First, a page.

Complaint is made of the exclusion of the question asked the defendant on his direct examination, "Have you sold the other lots?" The other lots referred to the tract of which lot No. 1, as claimed by the defendant, was a part. The question was claimed for the purpose of showing the good faith of the defendant. He now claims the evidence was admissible because the answer might have shown that the sale of the land made it impossible to decree specific performance of a contract to sell a lot with a frontage on Beach Avenue of ninety feet. No such claim was made on the trial, and it is now too late to make it.
Error is assigned that the court has found, without evidence, the average depth and width of lot No. 1, and that the legal title to it was at the time of the trial in the defendant. These were legitimate inferences from the facts in evidence.
Upon the trial the defendant claimed that the facts did not warrant a judgment decreeing specific performance of Exhibit A, but that the judgment should be for the defendant. The foundation of both claims was that the land was so indefinitely described in the contract as to make it unenforceable in equity. The description of the land conveyed in Exhibit A was, "Lot No. 1 on map of lots at Walnut Beach and filed at the Town Clerk's office at Milford, Connecticut."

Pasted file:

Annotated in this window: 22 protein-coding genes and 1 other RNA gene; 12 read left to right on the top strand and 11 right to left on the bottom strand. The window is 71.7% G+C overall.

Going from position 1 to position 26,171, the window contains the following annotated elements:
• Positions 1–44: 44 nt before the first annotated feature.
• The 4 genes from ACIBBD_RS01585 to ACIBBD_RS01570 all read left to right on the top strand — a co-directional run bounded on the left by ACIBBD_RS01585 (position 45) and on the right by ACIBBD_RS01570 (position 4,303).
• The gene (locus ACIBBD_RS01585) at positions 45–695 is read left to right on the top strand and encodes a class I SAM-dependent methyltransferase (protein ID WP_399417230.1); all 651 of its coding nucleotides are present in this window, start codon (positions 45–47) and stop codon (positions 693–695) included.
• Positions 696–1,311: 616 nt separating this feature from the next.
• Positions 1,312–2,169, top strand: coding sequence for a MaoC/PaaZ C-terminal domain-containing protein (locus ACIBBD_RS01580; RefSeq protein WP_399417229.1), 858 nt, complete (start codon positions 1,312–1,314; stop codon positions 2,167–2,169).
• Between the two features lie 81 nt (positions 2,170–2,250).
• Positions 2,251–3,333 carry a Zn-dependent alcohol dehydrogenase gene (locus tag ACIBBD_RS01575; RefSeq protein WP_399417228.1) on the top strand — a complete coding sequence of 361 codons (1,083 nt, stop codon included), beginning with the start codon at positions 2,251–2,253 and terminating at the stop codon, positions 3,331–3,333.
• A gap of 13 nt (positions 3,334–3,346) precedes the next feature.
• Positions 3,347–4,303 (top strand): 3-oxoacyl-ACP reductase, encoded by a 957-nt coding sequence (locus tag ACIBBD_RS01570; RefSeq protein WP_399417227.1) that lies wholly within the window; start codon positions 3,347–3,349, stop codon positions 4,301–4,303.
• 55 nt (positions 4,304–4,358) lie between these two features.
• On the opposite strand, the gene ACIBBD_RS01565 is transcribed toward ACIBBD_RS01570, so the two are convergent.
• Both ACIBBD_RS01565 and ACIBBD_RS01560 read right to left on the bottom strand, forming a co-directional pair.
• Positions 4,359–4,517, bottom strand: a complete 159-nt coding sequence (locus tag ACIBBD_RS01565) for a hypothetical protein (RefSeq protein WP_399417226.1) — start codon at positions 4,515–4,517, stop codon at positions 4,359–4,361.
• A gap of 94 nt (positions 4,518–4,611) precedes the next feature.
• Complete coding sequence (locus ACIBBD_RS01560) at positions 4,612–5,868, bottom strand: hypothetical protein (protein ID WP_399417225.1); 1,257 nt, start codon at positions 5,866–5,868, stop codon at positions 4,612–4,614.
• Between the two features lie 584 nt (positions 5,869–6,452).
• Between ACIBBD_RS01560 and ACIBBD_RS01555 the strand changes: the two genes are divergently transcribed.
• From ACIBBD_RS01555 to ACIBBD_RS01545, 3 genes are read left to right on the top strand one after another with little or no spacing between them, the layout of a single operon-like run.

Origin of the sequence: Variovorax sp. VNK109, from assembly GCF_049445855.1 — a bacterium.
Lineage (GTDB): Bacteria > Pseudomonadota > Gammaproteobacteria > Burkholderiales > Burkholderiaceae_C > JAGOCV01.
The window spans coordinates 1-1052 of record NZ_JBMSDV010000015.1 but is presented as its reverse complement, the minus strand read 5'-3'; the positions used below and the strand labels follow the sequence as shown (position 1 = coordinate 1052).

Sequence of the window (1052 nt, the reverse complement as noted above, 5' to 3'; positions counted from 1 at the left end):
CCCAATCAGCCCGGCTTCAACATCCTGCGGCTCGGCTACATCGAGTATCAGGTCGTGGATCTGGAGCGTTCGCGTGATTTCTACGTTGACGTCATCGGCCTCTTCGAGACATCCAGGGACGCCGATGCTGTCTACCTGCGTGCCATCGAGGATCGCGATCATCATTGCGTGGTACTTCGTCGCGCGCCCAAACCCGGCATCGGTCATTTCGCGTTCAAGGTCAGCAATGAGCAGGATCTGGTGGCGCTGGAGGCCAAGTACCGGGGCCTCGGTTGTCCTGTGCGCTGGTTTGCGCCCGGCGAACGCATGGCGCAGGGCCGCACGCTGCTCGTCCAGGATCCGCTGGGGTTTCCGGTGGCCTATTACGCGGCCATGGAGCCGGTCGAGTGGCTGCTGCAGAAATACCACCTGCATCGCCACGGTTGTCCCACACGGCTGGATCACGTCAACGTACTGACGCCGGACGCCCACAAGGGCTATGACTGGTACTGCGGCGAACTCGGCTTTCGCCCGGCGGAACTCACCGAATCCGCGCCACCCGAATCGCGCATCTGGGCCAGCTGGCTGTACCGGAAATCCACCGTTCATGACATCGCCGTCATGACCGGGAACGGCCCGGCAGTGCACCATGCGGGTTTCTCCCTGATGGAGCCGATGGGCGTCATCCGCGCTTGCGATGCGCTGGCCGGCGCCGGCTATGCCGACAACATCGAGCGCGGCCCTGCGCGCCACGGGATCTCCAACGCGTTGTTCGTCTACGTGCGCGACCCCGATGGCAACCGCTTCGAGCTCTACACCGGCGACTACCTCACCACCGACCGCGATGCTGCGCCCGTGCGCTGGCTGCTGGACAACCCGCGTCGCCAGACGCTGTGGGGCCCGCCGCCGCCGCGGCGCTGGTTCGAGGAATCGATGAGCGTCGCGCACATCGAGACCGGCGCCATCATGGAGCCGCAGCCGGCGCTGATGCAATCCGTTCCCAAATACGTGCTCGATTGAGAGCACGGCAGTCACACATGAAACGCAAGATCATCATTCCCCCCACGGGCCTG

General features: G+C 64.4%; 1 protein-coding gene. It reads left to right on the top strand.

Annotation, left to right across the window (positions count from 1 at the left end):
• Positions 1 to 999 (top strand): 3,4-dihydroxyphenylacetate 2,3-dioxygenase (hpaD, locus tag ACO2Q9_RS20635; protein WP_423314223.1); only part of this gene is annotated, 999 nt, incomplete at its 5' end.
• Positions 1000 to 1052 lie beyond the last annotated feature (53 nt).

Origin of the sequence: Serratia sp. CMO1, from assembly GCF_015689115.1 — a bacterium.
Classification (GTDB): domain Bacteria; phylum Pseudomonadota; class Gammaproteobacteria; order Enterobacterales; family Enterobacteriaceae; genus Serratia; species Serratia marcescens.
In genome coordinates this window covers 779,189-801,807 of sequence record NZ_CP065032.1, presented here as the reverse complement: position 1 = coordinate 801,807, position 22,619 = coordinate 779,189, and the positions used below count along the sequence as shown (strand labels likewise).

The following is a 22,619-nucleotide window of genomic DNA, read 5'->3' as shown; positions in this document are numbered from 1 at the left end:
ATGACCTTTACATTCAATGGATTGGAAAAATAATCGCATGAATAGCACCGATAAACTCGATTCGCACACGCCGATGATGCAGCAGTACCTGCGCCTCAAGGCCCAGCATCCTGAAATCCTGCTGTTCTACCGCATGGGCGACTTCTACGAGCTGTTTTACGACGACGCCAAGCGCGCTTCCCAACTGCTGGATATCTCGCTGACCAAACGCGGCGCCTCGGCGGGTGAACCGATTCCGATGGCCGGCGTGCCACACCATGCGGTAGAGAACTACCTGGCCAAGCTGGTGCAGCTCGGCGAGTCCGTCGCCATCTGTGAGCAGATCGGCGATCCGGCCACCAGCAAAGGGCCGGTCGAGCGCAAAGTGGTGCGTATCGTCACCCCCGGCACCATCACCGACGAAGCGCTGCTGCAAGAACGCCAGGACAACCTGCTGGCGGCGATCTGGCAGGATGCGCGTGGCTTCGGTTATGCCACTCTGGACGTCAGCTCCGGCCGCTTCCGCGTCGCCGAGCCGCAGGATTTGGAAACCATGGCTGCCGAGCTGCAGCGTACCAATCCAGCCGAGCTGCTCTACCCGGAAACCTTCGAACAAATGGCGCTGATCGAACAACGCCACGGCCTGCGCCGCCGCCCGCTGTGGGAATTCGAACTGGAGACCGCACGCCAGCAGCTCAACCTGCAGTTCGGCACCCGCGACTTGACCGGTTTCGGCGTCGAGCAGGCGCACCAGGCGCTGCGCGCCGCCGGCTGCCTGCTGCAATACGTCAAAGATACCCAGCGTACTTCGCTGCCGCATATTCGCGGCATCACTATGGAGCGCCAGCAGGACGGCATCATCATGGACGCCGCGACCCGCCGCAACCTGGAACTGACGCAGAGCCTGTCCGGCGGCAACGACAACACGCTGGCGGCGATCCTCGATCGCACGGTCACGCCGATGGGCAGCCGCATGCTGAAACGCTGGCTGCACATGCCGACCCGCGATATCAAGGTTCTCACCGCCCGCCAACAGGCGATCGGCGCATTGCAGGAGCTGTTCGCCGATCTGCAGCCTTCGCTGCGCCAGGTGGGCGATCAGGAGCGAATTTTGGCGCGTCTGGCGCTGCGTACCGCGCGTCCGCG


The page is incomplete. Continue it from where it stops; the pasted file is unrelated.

Reasonable certainty in the description is an indispensable prerequisite for the enforcement by way of specific performance of a contract to convey land. Hurd v. Hotchkiss, 72 Conn. 472, 480, 45 A. 11. And the element of certainty is a rule of equity equally applicable, whether the contract be verbal or written. Waterman on Specific Performance (Ed. 1881) § 254. The description is sufficiently definite whenever it is reasonably certain from the contract itself, or can be made certain through reference to record, contract, map or fact, by resort to extraneous evidence thereof, whether oral or written. Hodges v. Kowing, 58 Conn. 12, 18 A. 979; Nichols v. Johnson, 10 Conn. 192; Hurley v. Brown, 98 Mass. 545; Eaton v. Wilkins, 163 Cal. 742, 127 P. 71; Romans v. Langevin, 34 Minn. 312, 25 N.W. 638; Troup v. Troup, 87 Pa. 149; Colerick v. Hooper, 3 Ind. 316; 2 Beach on Equity Jurisprudence, § 583; 36 Cyc. 593. Evidence would therefore have been admissible to prove the contents of the map referred to in Exhibit A, and thus, by reference to the map, lot No. 1 might have been identified and the description of the lot made certain. But no such map was on file, nor did any map or sketch of lot No. 1 exist at or before the execution of Exhibit A. Acts done in part performance might have taken the case out of the statute of frauds, if these had been done in pursuance of the contract and had changed the situation of the parties to the contract, as, for example, actual possession taken of, or valuable improvements made upon, the land purchased, or both combined. 4 Pomeroy on Equity Jurisprudence (3d Ed.) § 1409; Wainwright v. Talcott, 60 Conn. 43, 52, 22 A. 484; Smith v. Peterson, 71 W. Va. 364, 76 S.E. 804. Acts such as these would, in themselves, have made the description certain and cured its indefiniteness. Keepers v. Yocum, 84 Kan. 554, 557, 114 P. 1063; Ottumwa, C. F. St. P. Ry. Co. v. McWilliams, 70 Iowa 164, 168, 32 N.W. 315.